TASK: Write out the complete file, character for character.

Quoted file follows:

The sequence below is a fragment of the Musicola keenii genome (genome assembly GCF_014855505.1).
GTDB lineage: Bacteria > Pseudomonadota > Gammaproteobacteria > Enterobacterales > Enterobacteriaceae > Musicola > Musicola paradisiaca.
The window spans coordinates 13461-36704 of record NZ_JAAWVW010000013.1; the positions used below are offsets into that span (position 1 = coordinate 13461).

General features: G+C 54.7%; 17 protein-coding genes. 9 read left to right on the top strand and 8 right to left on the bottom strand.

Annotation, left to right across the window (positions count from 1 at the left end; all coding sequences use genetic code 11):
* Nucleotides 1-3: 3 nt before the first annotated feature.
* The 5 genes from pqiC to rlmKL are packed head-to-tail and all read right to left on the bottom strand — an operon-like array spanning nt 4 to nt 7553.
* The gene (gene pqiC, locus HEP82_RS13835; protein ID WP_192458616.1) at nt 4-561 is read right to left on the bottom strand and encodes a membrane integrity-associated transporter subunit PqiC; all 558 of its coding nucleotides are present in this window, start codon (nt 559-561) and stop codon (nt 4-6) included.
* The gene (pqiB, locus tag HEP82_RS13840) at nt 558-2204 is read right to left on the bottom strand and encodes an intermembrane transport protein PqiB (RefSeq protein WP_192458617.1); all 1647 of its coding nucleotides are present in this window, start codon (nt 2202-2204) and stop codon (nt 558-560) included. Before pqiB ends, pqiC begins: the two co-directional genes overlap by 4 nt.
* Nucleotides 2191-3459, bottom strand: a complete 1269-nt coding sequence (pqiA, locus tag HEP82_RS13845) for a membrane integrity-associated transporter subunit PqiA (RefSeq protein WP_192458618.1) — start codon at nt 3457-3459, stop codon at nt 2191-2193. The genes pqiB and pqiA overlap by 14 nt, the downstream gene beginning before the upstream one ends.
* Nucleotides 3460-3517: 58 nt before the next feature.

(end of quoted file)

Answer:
The sequence below is a fragment of the Musicola keenii genome (genome assembly GCF_014855505.1).
GTDB lineage: Bacteria > Pseudomonadota > Gammaproteobacteria > Enterobacterales > Enterobacteriaceae > Musicola > Musicola paradisiaca.
The window spans coordinates 13461-36704 of record NZ_JAAWVW010000013.1; the positions used below are offsets into that span (position 1 = coordinate 13461).

General features: G+C 54.7%; 17 protein-coding genes. 9 read left to right on the top strand and 8 right to left on the bottom strand.

Annotation, left to right across the window (positions count from 1 at the left end; all coding sequences use genetic code 11):
* Nucleotides 1-3: 3 nt before the first annotated feature.
* The 5 genes from pqiC to rlmKL are packed head-to-tail and all read right to left on the bottom strand — an operon-like array spanning nt 4 to nt 7553.
* The gene (gene pqiC, locus HEP82_RS13835; protein ID WP_192458616.1) at nt 4-561 is read right to left on the bottom strand and encodes a membrane integrity-associated transporter subunit PqiC; all 558 of its coding nucleotides are present in this window, start codon (nt 559-561) and stop codon (nt 4-6) included.
* The gene (pqiB, locus tag HEP82_RS13840) at nt 558-2204 is read right to left on the bottom strand and encodes an intermembrane transport protein PqiB (RefSeq protein WP_192458617.1); all 1647 of its coding nucleotides are present in this window, start codon (nt 2202-2204) and stop codon (nt 558-560) included. Before pqiB ends, pqiC begins: the two co-directional genes overlap by 4 nt.
* Nucleotides 2191-3459, bottom strand: a complete 1269-nt coding sequence (pqiA, locus tag HEP82_RS13845) for a membrane integrity-associated transporter subunit PqiA (RefSeq protein WP_192458618.1) — start codon at nt 3457-3459, stop codon at nt 2191-2193. The genes pqiB and pqiA overlap by 14 nt, the downstream gene beginning before the upstream one ends.
* Nucleotides 3460-3517: 58 nt before the next feature.